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Southwark Council challenges Mayor over 'affordable' rent

Published Friday, 14 March 2014

Southwark Council has joined forces with eight other London boroughs, led by Islington Council, to challenge the Mayor of London in court over the affordability of rents in the capital.

Southwark Council has joined forces with eight other London boroughs, led by Islington Council, to challenge the Mayor of London in court over the affordability of rents in the capital.

Councillor Fiona Colley, cabinet member for regeneration, said; "We have challenged the Mayor’s decision because this is a vitally important issue for an Inner-London borough like Southwark. Councils need every power possible to ensure rent levels are appropriate and affordable for their residents.

"Maybe there are some areas of London where rent levels of 80 per cent of market rent are affordable to most people, but they certainly aren't in Southwark.

"The implication of the Mayor's decision is that councils will have little power to make sure new affordable housing is really, genuinely affordable for local people."

London boroughs take Mayor to court over 'affordable' rent

Nine London boroughs are bringing a High Court challenge against the Mayor of London in a bid to protect genuinely affordable rents for local people.

Islington, Camden, Brent, Enfield, Greenwich, Lambeth, Southwark, Hackney and Tower Hamlets councils are challenging the Mayor's Revised Early Minor Alterations (REMA) to the London Plan.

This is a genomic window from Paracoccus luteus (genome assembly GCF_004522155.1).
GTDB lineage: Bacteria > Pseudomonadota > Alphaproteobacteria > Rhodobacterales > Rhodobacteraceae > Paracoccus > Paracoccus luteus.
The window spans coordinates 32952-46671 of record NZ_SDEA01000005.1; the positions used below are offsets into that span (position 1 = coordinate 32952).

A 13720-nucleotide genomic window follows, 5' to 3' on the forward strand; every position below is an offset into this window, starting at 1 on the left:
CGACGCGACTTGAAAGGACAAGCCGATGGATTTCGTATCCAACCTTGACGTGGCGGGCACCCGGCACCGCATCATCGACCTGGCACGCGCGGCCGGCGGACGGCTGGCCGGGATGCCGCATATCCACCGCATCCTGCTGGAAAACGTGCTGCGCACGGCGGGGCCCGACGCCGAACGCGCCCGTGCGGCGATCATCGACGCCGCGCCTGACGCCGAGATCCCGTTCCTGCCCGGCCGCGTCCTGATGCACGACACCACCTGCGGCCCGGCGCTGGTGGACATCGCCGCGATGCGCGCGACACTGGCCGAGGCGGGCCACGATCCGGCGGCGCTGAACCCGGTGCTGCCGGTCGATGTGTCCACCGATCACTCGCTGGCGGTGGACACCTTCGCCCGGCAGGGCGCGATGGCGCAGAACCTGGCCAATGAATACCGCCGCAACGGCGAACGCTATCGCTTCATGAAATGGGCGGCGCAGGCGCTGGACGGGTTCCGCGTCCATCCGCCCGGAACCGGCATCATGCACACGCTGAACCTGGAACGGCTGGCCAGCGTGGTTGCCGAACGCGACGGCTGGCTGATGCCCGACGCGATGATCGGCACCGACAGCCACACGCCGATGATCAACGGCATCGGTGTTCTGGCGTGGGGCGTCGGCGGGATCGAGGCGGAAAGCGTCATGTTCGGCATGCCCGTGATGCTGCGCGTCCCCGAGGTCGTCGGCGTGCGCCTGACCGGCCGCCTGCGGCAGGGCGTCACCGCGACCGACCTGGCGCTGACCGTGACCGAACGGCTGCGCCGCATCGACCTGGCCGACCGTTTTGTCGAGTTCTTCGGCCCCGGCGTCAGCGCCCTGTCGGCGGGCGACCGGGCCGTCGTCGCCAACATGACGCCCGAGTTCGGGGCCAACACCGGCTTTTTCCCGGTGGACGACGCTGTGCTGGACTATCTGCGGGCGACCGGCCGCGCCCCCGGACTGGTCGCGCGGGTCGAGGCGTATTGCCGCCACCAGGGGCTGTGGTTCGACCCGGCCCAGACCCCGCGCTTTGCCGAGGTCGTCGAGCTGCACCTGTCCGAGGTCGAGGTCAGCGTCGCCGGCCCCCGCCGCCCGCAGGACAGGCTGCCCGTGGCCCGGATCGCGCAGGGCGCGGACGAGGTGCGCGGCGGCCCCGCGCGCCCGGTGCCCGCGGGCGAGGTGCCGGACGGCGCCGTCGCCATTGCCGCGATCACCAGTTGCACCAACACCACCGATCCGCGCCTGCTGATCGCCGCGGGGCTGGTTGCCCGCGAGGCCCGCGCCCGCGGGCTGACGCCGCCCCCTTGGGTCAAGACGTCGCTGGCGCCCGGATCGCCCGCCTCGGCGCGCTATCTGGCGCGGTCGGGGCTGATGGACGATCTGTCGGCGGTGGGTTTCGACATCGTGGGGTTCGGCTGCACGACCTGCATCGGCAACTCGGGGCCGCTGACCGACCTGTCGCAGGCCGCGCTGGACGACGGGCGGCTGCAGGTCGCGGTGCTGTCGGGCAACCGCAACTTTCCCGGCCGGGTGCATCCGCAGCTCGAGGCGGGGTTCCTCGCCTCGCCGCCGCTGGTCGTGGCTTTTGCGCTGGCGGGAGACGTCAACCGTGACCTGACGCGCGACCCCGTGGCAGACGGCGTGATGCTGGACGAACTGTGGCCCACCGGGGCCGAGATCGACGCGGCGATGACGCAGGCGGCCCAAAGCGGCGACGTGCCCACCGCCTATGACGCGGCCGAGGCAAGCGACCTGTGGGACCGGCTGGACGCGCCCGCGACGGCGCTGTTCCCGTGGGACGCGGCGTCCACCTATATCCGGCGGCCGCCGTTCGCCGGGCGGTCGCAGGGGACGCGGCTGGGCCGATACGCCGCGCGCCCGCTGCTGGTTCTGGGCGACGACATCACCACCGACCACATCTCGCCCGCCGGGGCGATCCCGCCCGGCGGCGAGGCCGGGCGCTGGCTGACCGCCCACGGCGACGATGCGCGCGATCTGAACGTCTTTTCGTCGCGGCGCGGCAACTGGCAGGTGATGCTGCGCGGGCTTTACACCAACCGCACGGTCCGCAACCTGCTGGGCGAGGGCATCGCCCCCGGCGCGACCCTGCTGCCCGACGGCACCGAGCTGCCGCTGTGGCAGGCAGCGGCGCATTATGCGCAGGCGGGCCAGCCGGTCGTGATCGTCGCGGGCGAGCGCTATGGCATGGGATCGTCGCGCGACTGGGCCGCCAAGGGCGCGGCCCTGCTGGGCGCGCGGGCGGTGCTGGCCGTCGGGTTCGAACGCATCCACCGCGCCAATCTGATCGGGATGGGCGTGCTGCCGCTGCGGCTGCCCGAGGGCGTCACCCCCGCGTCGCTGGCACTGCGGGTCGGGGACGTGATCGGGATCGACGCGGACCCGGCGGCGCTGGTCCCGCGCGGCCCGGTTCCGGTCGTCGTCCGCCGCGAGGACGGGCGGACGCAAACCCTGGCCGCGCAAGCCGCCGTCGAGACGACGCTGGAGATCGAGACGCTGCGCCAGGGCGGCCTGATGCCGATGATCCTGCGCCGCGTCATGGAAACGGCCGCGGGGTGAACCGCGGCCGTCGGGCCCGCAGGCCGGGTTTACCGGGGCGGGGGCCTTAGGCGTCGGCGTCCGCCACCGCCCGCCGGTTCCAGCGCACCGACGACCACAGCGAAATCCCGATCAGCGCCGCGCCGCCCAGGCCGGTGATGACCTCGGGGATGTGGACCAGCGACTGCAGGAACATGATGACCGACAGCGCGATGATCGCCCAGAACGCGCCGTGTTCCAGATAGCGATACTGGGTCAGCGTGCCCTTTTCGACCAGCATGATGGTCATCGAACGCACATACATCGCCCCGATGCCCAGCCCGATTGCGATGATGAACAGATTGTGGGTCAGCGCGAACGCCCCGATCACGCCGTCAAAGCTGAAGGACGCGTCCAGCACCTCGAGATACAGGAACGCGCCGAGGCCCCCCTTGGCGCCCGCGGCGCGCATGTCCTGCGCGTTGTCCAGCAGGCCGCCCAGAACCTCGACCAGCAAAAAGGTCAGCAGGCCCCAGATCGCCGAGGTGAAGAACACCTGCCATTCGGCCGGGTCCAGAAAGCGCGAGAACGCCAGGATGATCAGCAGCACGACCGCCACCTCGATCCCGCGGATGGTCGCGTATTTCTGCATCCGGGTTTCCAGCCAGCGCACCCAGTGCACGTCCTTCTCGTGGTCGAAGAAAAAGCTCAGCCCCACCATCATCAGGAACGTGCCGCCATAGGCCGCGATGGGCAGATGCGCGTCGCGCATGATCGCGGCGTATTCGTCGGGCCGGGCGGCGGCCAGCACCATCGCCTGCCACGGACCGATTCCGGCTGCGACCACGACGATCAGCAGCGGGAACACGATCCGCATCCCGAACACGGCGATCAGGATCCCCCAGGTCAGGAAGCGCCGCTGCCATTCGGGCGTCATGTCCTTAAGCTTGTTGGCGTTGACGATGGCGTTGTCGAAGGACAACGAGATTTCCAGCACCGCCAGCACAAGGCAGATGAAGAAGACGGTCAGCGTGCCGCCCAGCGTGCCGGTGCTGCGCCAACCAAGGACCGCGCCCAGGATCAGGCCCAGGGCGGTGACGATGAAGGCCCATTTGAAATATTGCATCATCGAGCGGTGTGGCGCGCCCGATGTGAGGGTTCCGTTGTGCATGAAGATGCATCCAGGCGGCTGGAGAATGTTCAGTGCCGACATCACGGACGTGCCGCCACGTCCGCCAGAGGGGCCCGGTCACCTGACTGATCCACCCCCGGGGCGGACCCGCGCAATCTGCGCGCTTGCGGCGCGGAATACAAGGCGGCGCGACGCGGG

For many years, boroughs have been able to ensure new affordable housing is provided at rents local people can afford. Typically, in inner London that is 30-40 per cent of market levels.

However, the Mayor is seeking to impose 'affordable' rents in new housing of up to 80 per cent of the market rate, refusing to allow boroughs to negotiate lower rents that local people can afford.

The boroughs will argue that rents at 80 per cent of market levels will be unaffordable for many local people. They are also arguing that the Mayor of London was wrong to treat London as a single housing market, when there are in fact many different housing markets across the city.

The Mayor's position runs contrary to the advice of an independent Government-appointed Planning Inspector, who recommended that boroughs should keep their powers to set rents in new affordable housing.

The statutory challenge will be heard in the High Court on March 13 and 14.

Cllr James Murray, executive member for housing and development for Islington Council, which is leading the legal challenge on behalf of the councils, said: "Across London, we need to keep rents down in new affordable housing so that people on low incomes can actually afford it.

"That's why our nine boroughs are challenging the Mayor’s decision to let rents in new affordable housing rise to near-market levels. We believe councils should be able to cap rents at lower levels so that the new homes are genuinely affordable.

"The Mayor’s plan would price many local people, especially families on low and medium incomes and vulnerable people, out of large areas of London. It is totally wrong for our city."

The Mayor of London's proposal applies to new affordable housing built in London. Existing council tenancies and the majority of housing association tenancies will be unaffected.

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